grand aspirations

 

By: David Mack

Location: Chicago, IL

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David Mack (center) talking with the LETS GO team in summer 2012

Hello everyone! My name is David Mack. I am from Evanston, but have lived in Rogers Park all of my life. I just finished my freshman year on June 12. I’m one of the youngest to join Summer of Solutions at the age of 13 (I am 14 now). I am doing my second year here. I like this program because it gives me the chance to make a change in my town. I mean, who wouldn’t want to make their home a better place if they were given the chance? I was given the chance, and now I’m making my home a better place.

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IMG_8583Written by Katherine Dennis, a Nashville native and the Little Rock SoS Garden Manager!

This past week has been our orientation & training week for the Little Rock Summer of Solutions team. We have gone through a myriad of trainings including community organizing, conflict resolution, and social entrepreneurship.

One of the most meaningful trainings in which we participated was focused around environmental justice. I have studied this topic academically, and I understand what it generally means: how the environmental and people interact, and is it just. That is a really naive definition, and so I googled it to find out a little more about what it means. According to the US Environmental Protection Agency, Environmental justice is “the fair treatment and meaningful involvement of all people regardless of race, color, sex, national origin, or income with respect to the development, implementation and enforcement of environmental laws, regulations, and policies.” Okay, this is another academic definition, and I’m going to try and break it down a bit. Are people being treated fairly, regardless of their income, race, etc., in terms of the development and policies that are affecting them? I can think of national examples: The Exxon oil spill in Mayflower, AR on March 29, 2013 that killed flora and fauna. Another example are the oil operations in Niger that have spilled oil slowly over the past twenty years, thus, destroying their precious ecosystems. I understand environmental justice on the global scale, but how does it affect singular neighborhoods in the US?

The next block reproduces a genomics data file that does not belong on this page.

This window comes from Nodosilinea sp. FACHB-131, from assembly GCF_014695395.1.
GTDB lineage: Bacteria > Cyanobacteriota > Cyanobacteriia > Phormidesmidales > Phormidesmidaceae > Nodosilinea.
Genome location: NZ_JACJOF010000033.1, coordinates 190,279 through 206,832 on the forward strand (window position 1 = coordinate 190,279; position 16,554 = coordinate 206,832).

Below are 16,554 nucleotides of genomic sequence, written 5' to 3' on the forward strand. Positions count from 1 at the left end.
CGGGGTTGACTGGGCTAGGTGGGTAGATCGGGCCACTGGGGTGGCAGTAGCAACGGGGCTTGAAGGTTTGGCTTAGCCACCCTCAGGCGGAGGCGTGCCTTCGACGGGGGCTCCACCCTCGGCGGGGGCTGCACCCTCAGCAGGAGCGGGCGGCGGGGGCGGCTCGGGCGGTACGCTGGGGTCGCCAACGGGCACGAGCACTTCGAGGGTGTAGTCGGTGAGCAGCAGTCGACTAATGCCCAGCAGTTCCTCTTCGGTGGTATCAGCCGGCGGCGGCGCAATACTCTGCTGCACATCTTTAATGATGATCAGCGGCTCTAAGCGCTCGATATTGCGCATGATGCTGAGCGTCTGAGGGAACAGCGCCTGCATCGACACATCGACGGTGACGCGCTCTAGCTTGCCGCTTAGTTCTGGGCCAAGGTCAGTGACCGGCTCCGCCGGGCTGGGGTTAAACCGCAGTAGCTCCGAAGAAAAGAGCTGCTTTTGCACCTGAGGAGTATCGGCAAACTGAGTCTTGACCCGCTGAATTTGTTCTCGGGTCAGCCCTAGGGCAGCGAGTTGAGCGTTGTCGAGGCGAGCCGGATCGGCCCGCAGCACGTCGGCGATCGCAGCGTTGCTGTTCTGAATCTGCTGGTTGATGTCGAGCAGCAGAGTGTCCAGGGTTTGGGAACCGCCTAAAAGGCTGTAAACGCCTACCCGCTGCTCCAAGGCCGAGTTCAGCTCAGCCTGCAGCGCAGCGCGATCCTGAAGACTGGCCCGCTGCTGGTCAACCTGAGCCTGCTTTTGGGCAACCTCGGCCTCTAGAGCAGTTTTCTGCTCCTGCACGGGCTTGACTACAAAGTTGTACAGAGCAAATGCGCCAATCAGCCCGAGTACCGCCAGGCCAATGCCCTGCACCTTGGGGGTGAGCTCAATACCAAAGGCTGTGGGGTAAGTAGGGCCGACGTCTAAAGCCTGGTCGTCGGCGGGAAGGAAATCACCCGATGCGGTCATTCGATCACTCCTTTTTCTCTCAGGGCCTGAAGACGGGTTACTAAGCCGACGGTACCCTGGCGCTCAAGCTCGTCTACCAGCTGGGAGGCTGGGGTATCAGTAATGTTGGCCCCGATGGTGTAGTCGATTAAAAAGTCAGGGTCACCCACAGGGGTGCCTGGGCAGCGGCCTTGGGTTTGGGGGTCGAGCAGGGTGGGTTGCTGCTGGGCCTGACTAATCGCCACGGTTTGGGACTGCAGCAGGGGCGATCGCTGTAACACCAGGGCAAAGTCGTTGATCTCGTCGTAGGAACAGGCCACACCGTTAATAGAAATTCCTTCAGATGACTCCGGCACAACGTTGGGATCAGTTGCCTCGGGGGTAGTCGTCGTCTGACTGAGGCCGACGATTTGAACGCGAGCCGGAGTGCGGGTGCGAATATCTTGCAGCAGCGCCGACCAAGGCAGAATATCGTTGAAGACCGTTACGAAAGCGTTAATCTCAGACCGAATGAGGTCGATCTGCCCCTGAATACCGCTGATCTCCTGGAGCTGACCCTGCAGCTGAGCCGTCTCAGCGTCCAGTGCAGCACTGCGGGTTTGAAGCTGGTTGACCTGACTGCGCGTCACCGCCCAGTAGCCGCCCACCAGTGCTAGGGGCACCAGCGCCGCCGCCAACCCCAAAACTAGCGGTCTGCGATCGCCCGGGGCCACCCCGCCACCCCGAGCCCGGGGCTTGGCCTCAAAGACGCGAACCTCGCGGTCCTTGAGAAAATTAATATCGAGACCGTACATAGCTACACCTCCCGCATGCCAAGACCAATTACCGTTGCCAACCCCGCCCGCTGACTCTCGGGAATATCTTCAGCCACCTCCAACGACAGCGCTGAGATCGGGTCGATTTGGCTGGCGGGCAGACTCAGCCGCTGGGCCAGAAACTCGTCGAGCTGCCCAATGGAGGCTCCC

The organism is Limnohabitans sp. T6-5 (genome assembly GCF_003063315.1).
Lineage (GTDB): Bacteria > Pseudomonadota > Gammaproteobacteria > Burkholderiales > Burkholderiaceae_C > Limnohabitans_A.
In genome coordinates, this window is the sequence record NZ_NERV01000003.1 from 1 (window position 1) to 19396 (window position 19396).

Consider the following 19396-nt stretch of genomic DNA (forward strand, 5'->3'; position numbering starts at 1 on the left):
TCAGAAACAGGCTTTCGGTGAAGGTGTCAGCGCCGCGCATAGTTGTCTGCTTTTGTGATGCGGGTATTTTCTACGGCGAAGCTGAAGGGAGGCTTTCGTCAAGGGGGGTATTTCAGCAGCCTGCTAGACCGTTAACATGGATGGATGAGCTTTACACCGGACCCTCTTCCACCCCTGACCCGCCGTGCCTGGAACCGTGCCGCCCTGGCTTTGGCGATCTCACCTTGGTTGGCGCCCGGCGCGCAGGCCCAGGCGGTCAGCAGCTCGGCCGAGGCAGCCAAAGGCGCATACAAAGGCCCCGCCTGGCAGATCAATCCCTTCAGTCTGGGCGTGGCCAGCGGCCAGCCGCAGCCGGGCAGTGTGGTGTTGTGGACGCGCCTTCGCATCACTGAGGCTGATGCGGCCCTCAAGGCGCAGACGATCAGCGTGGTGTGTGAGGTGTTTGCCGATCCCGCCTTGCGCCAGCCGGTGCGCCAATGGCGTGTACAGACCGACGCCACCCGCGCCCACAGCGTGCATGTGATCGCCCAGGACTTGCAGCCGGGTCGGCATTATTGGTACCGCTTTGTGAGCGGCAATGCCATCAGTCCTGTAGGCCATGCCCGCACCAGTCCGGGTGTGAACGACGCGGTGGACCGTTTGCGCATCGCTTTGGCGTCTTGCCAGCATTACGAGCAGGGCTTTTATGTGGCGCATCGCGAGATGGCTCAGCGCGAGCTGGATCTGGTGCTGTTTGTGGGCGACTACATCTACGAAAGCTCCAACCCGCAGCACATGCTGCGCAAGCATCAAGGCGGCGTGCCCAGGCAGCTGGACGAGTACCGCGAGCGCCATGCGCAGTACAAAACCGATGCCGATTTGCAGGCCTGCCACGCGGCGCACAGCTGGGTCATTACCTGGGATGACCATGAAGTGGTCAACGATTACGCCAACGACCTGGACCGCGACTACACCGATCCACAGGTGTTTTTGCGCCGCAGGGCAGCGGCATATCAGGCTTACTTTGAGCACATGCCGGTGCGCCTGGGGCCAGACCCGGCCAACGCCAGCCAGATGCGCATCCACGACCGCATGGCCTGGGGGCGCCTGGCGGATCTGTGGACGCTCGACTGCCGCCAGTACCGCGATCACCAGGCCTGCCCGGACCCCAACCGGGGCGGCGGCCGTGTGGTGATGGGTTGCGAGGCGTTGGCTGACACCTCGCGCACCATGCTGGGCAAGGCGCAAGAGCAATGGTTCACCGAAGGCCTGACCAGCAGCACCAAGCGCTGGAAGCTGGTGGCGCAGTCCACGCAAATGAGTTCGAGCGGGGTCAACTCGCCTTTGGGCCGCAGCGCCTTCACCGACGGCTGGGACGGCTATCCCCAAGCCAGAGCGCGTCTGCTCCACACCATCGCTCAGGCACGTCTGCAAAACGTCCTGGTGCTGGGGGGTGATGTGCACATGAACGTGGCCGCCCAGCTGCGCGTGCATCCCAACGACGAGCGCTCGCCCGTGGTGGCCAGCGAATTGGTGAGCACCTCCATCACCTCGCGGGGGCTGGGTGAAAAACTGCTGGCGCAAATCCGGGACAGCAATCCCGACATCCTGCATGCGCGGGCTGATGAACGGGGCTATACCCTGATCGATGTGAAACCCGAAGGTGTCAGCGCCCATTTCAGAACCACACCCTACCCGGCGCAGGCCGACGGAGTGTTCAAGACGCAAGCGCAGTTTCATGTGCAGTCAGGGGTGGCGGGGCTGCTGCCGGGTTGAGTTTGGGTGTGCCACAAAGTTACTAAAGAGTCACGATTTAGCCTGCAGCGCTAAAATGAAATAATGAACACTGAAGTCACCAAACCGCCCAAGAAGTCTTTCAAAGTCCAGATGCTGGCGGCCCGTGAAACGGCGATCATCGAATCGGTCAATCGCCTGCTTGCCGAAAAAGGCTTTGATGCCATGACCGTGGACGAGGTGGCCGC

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Have you been reading Grand Aspirations' blog posts and are you curious about how our organization empowers youth all across the country?  Learn all about us in our new video!

Special shout outs to Full Circles Foundation, LET’S GO Chicago, Build it Up! and Twin Cities Summer of Solutions.

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A Year of Solutions

May 24, 2013

This post is by Kwame Ntiri Owusu-Daaku, program leader at Iowa City Summer of Solutions.

I can’t believe I have changed this much in a year. I can’t believe I’ve stayed involved this much for a year either. What started out as a the need to find a summer internship in Iowa City has turned into an amazing journey of discovery from which I’m moving on to a PhD in Geography in which I plan to focus on development and climate change adaptation.

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Kwame learns to caulk a window.

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By: Dorthea Thomas

Northeast Detroit is an area stricken with environmental degradation, illegal dumping, and an unreliable trash management system. Because of this, months of trash and debris starts to pile up in our communities leaving the health and safety of our residents at risk.

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However the team of HOPE4GREEN Detroit is pushing to restore Northeast Detroit with community clean-ups, urban gardening, and boarding up abandoned homes that are open and dangerous.

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Summer of Solutions Hartford is one of a few local organizations participating in the food justice workshop series at the CT River Academy in East Hartford, CT. Last week, we had a booth at their food justice fair. Students had an hour in the fair to talk to representatives from urban farms, seed companies, dining services, green jobs organizations, and local food producers.

At our booth, we had information about the program, and an origami seed pot activity. We had a big box of soil, some basil, parsley, and flower seeds, and a lot of newspaper.